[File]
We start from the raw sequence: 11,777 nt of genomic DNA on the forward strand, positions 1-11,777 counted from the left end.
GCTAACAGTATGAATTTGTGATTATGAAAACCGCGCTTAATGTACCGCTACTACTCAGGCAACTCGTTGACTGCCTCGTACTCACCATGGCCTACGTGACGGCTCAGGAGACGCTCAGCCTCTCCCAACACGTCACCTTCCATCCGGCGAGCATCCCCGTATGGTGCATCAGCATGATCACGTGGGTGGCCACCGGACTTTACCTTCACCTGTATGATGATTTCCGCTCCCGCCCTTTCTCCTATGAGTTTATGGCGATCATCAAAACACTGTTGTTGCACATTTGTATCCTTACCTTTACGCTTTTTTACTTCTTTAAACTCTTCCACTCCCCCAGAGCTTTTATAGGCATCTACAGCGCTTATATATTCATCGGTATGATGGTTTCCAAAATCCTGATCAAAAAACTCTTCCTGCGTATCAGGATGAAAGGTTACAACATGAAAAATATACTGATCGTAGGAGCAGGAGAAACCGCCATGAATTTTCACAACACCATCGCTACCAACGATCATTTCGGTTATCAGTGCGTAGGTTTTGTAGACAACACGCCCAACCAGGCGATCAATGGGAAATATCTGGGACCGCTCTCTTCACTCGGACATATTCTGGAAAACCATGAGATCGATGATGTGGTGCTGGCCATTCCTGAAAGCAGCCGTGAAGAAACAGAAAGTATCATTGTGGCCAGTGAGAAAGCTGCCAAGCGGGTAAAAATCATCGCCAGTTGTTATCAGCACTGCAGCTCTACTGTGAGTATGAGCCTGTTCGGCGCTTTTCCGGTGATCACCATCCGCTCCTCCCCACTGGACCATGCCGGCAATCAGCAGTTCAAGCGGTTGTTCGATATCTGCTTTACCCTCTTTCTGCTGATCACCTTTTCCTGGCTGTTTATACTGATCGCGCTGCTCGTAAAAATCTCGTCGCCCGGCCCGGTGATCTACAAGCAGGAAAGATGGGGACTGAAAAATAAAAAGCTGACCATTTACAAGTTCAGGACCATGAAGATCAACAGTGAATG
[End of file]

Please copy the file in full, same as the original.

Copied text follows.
We start from the raw sequence: 11,777 nt of genomic DNA on the forward strand, positions 1-11,777 counted from the left end.
GCTAACAGTATGAATTTGTGATTATGAAAACCGCGCTTAATGTACCGCTACTACTCAGGCAACTCGTTGACTGCCTCGTACTCACCATGGCCTACGTGACGGCTCAGGAGACGCTCAGCCTCTCCCAACACGTCACCTTCCATCCGGCGAGCATCCCCGTATGGTGCATCAGCATGATCACGTGGGTGGCCACCGGACTTTACCTTCACCTGTATGATGATTTCCGCTCCCGCCCTTTCTCCTATGAGTTTATGGCGATCATCAAAACACTGTTGTTGCACATTTGTATCCTTACCTTTACGCTTTTTTACTTCTTTAAACTCTTCCACTCCCCCAGAGCTTTTATAGGCATCTACAGCGCTTATATATTCATCGGTATGATGGTTTCCAAAATCCTGATCAAAAAACTCTTCCTGCGTATCAGGATGAAAGGTTACAACATGAAAAATATACTGATCGTAGGAGCAGGAGAAACCGCCATGAATTTTCACAACACCATCGCTACCAACGATCATTTCGGTTATCAGTGCGTAGGTTTTGTAGACAACACGCCCAACCAGGCGATCAATGGGAAATATCTGGGACCGCTCTCTTCACTCGGACATATTCTGGAAAACCATGAGATCGATGATGTGGTGCTGGCCATTCCTGAAAGCAGCCGTGAAGAAACAGAAAGTATCATTGTGGCCAGTGAGAAAGCTGCCAAGCGGGTAAAAATCATCGCCAGTTGTTATCAGCACTGCAGCTCTACTGTGAGTATGAGCCTGTTCGGCGCTTTTCCGGTGATCACCATCCGCTCCTCCCCACTGGACCATGCCGGCAATCAGCAGTTCAAGCGGTTGTTCGATATCTGCTTTACCCTCTTTCTGCTGATCACCTTTTCCTGGCTGTTTATACTGATCGCGCTGCTCGTAAAAATCTCGTCGCCCGGCCCGGTGATCTACAAGCAGGAAAGATGGGGACTGAAAAATAAAAAGCTGACCATTTACAAGTTCAGGACCATGAAGATCAACAGTGAATG